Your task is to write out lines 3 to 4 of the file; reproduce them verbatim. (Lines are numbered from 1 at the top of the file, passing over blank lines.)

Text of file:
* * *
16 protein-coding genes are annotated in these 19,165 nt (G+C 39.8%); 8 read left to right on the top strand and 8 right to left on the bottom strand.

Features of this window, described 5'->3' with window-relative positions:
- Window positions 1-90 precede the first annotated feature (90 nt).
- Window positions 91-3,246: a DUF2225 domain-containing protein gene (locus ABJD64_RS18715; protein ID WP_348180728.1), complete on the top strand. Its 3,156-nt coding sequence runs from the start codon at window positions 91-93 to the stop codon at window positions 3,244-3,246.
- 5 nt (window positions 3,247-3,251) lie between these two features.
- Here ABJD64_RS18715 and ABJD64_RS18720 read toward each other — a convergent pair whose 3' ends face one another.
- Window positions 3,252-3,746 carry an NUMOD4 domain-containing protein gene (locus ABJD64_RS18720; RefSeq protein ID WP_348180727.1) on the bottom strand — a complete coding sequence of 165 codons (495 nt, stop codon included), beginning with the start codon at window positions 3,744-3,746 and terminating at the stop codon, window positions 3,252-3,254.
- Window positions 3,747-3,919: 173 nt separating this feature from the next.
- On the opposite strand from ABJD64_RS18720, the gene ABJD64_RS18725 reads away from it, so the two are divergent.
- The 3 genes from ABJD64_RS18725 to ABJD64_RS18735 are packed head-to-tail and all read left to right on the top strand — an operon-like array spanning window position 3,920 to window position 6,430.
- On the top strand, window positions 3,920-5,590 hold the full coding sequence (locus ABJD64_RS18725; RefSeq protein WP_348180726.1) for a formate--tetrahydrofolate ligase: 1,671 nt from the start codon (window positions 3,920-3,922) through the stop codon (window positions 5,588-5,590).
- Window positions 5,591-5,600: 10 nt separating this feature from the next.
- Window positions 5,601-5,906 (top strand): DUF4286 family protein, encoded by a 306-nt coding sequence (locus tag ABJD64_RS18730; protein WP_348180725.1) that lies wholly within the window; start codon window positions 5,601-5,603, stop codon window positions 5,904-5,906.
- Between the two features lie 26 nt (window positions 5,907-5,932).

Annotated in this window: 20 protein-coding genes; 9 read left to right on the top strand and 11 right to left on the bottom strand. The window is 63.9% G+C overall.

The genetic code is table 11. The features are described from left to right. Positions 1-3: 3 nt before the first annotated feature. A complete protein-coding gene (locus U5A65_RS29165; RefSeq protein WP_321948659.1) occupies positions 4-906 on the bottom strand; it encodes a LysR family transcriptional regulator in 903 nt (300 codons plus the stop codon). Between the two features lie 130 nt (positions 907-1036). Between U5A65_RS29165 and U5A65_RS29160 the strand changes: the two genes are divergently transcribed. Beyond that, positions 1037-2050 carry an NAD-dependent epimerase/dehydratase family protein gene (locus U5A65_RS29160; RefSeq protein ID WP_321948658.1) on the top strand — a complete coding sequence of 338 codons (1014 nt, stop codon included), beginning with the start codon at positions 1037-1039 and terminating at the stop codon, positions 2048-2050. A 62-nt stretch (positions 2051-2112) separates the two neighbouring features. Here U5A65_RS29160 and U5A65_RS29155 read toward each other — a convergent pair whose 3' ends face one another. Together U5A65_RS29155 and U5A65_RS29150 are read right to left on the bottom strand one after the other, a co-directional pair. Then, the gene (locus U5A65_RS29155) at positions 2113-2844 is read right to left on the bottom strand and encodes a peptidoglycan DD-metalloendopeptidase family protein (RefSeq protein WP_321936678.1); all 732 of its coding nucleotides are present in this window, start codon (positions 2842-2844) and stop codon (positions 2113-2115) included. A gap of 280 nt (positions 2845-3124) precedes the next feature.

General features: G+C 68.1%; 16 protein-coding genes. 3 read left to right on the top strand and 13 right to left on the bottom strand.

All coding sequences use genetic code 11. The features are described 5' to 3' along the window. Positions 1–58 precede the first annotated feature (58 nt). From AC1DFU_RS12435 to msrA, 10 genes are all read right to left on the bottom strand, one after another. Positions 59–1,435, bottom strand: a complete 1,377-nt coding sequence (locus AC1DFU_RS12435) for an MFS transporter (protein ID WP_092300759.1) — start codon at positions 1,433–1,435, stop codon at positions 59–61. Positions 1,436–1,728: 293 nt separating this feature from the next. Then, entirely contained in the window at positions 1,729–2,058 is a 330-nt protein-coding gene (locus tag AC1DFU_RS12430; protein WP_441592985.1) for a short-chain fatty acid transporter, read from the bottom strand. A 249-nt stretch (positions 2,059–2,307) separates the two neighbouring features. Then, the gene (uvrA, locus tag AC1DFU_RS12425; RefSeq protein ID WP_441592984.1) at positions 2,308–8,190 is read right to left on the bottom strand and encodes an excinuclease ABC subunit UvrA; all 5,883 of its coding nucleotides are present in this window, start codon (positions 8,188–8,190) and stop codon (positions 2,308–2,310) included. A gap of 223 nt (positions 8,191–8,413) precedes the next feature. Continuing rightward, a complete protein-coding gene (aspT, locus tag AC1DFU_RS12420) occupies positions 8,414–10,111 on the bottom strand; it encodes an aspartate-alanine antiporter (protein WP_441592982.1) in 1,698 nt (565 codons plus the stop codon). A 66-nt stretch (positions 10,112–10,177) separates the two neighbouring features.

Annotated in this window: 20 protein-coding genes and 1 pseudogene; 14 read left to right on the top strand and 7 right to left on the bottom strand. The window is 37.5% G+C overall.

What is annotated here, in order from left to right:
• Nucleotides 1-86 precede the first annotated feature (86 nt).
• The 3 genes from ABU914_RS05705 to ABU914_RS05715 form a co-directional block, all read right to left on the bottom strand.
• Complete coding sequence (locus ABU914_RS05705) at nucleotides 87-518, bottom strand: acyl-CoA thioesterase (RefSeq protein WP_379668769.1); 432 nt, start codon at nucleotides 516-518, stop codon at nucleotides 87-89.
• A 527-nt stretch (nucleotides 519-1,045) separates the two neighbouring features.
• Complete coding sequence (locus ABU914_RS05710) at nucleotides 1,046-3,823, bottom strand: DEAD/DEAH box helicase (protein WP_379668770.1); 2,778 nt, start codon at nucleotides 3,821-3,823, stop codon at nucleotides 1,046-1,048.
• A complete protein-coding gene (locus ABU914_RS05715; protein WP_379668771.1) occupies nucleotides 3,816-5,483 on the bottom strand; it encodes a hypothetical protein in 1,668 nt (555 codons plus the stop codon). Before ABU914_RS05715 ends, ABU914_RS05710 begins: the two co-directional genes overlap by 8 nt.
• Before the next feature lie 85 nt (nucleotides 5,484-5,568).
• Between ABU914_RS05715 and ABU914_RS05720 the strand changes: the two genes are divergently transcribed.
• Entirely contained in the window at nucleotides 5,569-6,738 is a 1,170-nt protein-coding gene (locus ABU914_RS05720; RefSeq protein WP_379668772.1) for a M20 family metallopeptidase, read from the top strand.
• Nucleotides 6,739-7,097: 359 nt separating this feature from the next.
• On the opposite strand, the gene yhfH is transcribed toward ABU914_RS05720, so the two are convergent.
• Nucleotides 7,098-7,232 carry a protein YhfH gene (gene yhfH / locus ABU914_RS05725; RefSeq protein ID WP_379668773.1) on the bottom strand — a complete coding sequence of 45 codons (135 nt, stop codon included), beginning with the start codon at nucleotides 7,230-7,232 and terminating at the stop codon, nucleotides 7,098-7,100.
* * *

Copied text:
- Window positions 1-90 precede the first annotated feature (90 nt).
- Window positions 91-3,246: a DUF2225 domain-containing protein gene (locus ABJD64_RS18715; protein ID WP_348180728.1), complete on the top strand. Its 3,156-nt coding sequence runs from the start codon at window positions 91-93 to the stop codon at window positions 3,244-3,246.